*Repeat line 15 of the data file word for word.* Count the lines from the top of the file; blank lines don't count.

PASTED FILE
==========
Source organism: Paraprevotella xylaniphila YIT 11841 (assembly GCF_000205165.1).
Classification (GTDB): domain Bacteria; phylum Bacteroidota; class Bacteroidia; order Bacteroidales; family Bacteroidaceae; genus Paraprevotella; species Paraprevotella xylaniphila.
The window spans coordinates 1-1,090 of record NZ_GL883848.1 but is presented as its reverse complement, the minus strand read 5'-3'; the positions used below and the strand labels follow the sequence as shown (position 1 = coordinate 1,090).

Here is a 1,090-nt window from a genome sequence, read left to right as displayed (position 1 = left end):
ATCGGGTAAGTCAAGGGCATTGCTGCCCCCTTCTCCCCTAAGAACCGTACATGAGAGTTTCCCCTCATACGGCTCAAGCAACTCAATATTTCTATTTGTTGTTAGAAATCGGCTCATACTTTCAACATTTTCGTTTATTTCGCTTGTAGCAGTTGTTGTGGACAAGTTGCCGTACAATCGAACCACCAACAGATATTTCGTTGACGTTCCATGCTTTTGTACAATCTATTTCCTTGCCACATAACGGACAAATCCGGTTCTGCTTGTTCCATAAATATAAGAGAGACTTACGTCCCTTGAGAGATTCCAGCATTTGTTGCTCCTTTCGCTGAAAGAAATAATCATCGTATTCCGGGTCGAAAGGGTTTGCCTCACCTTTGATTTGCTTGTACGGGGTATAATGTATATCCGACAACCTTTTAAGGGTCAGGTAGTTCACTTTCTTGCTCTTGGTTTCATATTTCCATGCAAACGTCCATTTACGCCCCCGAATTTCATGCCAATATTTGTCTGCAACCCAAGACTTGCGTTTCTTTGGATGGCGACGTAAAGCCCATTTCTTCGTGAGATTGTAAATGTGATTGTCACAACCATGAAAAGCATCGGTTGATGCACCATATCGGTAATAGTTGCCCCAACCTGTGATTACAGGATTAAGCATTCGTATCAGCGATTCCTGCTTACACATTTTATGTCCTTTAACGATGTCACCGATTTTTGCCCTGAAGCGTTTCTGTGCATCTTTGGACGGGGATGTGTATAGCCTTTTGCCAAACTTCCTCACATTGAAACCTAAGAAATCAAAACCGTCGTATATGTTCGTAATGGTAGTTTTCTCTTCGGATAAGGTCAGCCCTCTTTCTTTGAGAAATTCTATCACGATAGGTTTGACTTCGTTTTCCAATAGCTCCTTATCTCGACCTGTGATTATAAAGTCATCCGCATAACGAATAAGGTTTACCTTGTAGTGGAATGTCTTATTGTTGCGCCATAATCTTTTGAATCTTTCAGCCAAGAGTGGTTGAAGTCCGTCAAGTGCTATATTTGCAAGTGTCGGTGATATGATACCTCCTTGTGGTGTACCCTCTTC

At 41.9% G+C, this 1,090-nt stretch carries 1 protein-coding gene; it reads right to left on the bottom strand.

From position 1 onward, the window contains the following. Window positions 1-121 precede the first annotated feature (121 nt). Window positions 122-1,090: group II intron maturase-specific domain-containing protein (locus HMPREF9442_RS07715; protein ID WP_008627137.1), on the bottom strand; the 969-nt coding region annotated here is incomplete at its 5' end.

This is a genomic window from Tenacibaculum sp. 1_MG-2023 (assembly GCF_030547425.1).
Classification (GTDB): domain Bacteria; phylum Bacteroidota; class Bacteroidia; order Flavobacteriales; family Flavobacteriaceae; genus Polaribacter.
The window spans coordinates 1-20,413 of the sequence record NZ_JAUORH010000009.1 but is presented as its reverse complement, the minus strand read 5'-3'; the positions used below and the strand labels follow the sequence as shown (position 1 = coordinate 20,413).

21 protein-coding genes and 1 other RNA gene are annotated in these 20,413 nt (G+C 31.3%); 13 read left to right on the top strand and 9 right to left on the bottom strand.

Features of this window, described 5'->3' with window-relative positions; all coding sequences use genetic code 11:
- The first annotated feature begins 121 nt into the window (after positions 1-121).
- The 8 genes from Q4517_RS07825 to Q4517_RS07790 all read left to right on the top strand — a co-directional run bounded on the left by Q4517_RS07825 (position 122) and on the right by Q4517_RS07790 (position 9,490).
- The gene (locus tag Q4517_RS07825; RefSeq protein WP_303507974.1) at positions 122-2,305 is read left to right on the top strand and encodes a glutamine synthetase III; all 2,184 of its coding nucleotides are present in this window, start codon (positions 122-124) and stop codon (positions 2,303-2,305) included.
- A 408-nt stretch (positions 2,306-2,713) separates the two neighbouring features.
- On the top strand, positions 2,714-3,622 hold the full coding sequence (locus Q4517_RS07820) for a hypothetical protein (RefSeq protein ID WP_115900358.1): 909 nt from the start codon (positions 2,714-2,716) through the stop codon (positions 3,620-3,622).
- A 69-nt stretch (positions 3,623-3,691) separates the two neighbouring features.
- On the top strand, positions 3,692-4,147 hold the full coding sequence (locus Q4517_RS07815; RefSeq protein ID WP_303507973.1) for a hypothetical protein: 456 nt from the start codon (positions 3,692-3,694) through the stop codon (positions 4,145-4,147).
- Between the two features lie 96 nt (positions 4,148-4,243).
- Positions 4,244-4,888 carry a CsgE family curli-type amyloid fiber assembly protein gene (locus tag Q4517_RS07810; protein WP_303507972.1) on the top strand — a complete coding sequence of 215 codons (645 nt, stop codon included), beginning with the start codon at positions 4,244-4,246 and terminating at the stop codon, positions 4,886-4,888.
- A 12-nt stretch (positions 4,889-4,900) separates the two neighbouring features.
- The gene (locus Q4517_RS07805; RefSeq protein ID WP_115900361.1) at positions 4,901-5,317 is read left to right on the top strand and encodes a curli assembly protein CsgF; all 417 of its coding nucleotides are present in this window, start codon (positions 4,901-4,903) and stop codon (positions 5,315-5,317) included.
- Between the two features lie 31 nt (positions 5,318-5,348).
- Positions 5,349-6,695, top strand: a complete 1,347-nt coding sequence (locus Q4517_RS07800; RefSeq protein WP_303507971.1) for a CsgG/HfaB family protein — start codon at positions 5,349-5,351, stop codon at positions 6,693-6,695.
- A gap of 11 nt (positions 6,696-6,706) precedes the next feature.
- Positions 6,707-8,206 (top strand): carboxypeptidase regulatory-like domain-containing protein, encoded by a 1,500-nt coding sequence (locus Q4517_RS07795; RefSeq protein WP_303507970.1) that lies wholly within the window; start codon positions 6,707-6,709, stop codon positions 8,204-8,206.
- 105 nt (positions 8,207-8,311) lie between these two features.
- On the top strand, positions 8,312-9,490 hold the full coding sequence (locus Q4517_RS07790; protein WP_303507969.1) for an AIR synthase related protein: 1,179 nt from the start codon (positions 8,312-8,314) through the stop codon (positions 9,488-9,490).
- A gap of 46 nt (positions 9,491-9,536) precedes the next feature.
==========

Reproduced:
- The gene (locus tag Q4517_RS07825; RefSeq protein WP_303507974.1) at positions 122-2,305 is read left to right on the top strand and encodes a glutamine synthetase III; all 2,184 of its coding nucleotides are present in this window, start codon (positions 122-124) and stop codon (positions 2,303-2,305) included.